Attaining final acceptance, and any interim acceptances, should require mutual written agreement upon successful completion of a clear set of performance criteria, including specified and measurable quality and production milestones. Final acceptance should never be deemed to occur based upon any time-based triggers (e.g., a certain number of days after delivery). Final acceptance must be triggered by a set of objective criteria that will establish whether operation of the manufacturing equipment in question is successful.
A buyer should obtain a warranty that the equipment and materials meet specifications set forth or referenced in the contract. A buyer should also ask that the seller warrant that the equipment is fit for the purpose intended (assuming that it was designed by the seller), and a warranty of merchantability and/or workmanship would be beneficial as well. If the equipment requires a significant foundation, it is best if the equipment manufacturer warrants both the equipment and foundation. Otherwise, in the event of any problems, the equipment manufacturer and foundation supplier might point fingers at each other rather than addressing the problem.
An uptime guarantee can also be helpful to ensure that the equipment is operating efficiently for a specified period after closing. In particular, an uptime guarantee sets forth a formula that compares actual operating time to scheduled operating time. If uptime does not meet or exceed specified percentages in the first year or two following final acceptance, then the equipment seller must pay a penalty or provide other agreed-upon consideration.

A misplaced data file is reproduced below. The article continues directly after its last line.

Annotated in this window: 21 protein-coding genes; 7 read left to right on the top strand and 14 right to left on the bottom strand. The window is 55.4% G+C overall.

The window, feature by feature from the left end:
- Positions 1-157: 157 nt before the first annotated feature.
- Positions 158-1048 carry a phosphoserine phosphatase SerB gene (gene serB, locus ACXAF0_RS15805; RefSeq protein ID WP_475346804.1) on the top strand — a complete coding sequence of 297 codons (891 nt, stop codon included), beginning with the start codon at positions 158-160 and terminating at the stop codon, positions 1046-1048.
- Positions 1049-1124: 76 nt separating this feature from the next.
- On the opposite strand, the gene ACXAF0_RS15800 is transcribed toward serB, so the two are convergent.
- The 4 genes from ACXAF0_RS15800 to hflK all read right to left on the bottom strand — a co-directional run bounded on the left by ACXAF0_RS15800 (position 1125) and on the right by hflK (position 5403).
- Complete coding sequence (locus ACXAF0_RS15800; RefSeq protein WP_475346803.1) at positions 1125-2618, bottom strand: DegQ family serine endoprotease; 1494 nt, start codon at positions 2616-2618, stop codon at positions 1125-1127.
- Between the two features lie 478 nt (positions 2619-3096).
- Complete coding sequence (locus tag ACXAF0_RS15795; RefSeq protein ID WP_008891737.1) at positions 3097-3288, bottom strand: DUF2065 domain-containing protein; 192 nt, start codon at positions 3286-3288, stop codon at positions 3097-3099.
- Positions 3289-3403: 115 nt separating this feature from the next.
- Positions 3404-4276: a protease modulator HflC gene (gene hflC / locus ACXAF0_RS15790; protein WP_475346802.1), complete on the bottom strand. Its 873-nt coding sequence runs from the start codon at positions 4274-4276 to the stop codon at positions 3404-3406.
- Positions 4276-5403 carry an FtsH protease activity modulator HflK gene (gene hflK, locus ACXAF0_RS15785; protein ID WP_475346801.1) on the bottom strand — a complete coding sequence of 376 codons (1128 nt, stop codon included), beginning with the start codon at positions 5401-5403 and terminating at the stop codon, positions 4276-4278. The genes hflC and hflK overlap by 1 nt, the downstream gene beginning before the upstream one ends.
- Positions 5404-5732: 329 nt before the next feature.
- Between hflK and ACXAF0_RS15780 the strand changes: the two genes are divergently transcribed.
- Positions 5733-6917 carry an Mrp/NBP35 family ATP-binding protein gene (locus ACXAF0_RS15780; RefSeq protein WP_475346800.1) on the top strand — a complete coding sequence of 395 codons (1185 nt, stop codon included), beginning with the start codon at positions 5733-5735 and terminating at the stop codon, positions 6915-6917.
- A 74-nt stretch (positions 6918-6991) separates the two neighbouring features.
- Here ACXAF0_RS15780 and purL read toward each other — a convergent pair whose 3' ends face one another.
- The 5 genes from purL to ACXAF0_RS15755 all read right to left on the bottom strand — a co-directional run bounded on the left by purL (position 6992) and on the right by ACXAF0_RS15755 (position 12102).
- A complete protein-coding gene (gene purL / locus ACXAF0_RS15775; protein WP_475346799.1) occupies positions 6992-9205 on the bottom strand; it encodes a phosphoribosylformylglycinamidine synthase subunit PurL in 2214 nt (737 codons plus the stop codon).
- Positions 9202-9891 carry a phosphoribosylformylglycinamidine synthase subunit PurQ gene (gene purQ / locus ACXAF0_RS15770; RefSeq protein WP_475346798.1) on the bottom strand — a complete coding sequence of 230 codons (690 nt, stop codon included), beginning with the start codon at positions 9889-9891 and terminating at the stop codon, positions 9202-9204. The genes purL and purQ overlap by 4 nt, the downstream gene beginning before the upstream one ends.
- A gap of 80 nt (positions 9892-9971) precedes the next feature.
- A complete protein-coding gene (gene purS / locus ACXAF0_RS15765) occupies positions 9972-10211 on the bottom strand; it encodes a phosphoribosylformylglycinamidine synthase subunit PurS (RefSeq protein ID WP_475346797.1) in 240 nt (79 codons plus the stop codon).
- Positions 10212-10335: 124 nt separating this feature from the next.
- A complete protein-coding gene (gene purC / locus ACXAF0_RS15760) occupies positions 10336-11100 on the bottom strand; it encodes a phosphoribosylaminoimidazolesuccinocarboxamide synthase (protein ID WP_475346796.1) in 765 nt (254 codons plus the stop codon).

PROTECTING CONFIDENTIALITY AND INTELLECTUAL PROPERTY
Every company has confidential information (e.g., financial information about your business, strategic plans, customer specifications, pricing, etc.) to be protected. And just because a company does not have recorded patents or copyrights or registered trademarks does not mean that it does not have intellectual property. Intellectual property also includes “trade secrets,” which is generally defined as information or know how from which its holder derives economic value as a result of keeping it confidential.
Unique manufacturing processes are often protectable trade secrets. Because equipment vendors often gain access to a buyer’s confidential information or trade secrets in the process of manufacturing, installing and/or run off testing, it is important that the equipment purchase agreement include agreements of the vendor to maintain the secrecy of confidential information and/or trade secrets obtained from the buyer. Alternatively, the vendor could be required to sign a separate confidentiality agreement at the commencement of the relationship, which has the advantage of being in place at the start of discussions, before any sensitive information is conveyed.